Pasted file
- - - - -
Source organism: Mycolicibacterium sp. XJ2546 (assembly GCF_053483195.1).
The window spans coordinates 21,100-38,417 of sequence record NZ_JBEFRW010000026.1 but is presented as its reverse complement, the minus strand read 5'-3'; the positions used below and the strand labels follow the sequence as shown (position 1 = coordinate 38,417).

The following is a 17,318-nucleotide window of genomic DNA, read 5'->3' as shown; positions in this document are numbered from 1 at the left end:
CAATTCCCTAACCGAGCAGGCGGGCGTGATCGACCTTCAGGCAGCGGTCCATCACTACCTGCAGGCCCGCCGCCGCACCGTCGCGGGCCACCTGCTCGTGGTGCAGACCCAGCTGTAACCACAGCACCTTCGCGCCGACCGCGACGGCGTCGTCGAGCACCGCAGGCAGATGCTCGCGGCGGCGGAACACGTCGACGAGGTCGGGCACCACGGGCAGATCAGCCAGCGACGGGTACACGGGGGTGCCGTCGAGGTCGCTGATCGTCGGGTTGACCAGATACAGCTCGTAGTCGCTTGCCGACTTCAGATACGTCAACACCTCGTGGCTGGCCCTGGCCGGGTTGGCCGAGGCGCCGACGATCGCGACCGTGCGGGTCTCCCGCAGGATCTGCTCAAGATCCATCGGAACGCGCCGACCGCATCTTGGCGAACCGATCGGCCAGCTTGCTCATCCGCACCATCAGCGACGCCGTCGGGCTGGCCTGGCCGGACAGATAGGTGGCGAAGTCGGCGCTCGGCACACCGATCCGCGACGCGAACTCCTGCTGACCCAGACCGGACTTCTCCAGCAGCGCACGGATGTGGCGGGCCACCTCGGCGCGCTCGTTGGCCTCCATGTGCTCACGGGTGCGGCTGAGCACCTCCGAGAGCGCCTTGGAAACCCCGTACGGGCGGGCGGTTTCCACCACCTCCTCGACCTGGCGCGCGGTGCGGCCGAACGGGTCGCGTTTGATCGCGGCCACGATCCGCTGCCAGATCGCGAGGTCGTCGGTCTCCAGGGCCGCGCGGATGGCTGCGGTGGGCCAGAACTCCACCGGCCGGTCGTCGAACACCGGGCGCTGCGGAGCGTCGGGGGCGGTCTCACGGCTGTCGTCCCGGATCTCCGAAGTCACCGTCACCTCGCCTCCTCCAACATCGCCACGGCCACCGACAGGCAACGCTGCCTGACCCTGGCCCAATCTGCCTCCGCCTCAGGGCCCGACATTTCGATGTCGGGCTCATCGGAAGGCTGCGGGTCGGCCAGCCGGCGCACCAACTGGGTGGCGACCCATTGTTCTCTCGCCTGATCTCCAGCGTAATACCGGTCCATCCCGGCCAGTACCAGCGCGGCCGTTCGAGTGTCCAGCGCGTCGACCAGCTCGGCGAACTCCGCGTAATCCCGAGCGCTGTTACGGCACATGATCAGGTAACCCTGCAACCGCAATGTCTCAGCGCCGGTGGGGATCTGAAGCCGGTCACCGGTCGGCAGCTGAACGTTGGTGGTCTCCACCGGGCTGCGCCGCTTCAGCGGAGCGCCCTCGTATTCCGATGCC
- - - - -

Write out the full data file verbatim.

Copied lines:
Source organism: Mycolicibacterium sp. XJ2546 (assembly GCF_053483195.1).
The window spans coordinates 21,100-38,417 of sequence record NZ_JBEFRW010000026.1 but is presented as its reverse complement, the minus strand read 5'-3'; the positions used below and the strand labels follow the sequence as shown (position 1 = coordinate 38,417).

The following is a 17,318-nucleotide window of genomic DNA, read 5'->3' as shown; positions in this document are numbered from 1 at the left end:
CAATTCCCTAACCGAGCAGGCGGGCGTGATCGACCTTCAGGCAGCGGTCCATCACTACCTGCAGGCCCGCCGCCGCACCGTCGCGGGCCACCTGCTCGTGGTGCAGACCCAGCTGTAACCACAGCACCTTCGCGCCGACCGCGACGGCGTCGTCGAGCACCGCAGGCAGATGCTCGCGGCGGCGGAACACGTCGACGAGGTCGGGCACCACGGGCAGATCAGCCAGCGACGGGTACACGGGGGTGCCGTCGAGGTCGCTGATCGTCGGGTTGACCAGATACAGCTCGTAGTCGCTTGCCGACTTCAGATACGTCAACACCTCGTGGCTGGCCCTGGCCGGGTTGGCCGAGGCGCCGACGATCGCGACCGTGCGGGTCTCCCGCAGGATCTGCTCAAGATCCATCGGAACGCGCCGACCGCATCTTGGCGAACCGATCGGCCAGCTTGCTCATCCGCACCATCAGCGACGCCGTCGGGCTGGCCTGGCCGGACAGATAGGTGGCGAAGTCGGCGCTCGGCACACCGATCCGCGACGCGAACTCCTGCTGACCCAGACCGGACTTCTCCAGCAGCGCACGGATGTGGCGGGCCACCTCGGCGCGCTCGTTGGCCTCCATGTGCTCACGGGTGCGGCTGAGCACCTCCGAGAGCGCCTTGGAAACCCCGTACGGGCGGGCGGTTTCCACCACCTCCTCGACCTGGCGCGCGGTGCGGCCGAACGGGTCGCGTTTGATCGCGGCCACGATCCGCTGCCAGATCGCGAGGTCGTCGGTCTCCAGGGCCGCGCGGATGGCTGCGGTGGGCCAGAACTCCACCGGCCGGTCGTCGAACACCGGGCGCTGCGGAGCGTCGGGGGCGGTCTCACGGCTGTCGTCCCGGATCTCCGAAGTCACCGTCACCTCGCCTCCTCCAACATCGCCACGGCCACCGACAGGCAACGCTGCCTGACCCTGGCCCAATCTGCCTCCGCCTCAGGGCCCGACATTTCGATGTCGGGCTCATCGGAAGGCTGCGGGTCGGCCAGCCGGCGCACCAACTGGGTGGCGACCCATTGTTCTCTCGCCTGATCTCCAGCGTAATACCGGTCCATCCCGGCCAGTACCAGCGCGGCCGTTCGAGTGTCCAGCGCGTCGACCAGCTCGGCGAACTCCGCGTAATCCCGAGCGCTGTTACGGCACATGATCAGGTAACCCTGCAACCGCAATGTCTCAGCGCCGGTGGGGATCTGAAGCCGGTCACCGGTCGGCAGCTGAACGTTGGTGGTCTCCACCGGGCTGCGCCGCTTCAGCGGAGCGCCCTCGTATTCCGATGCC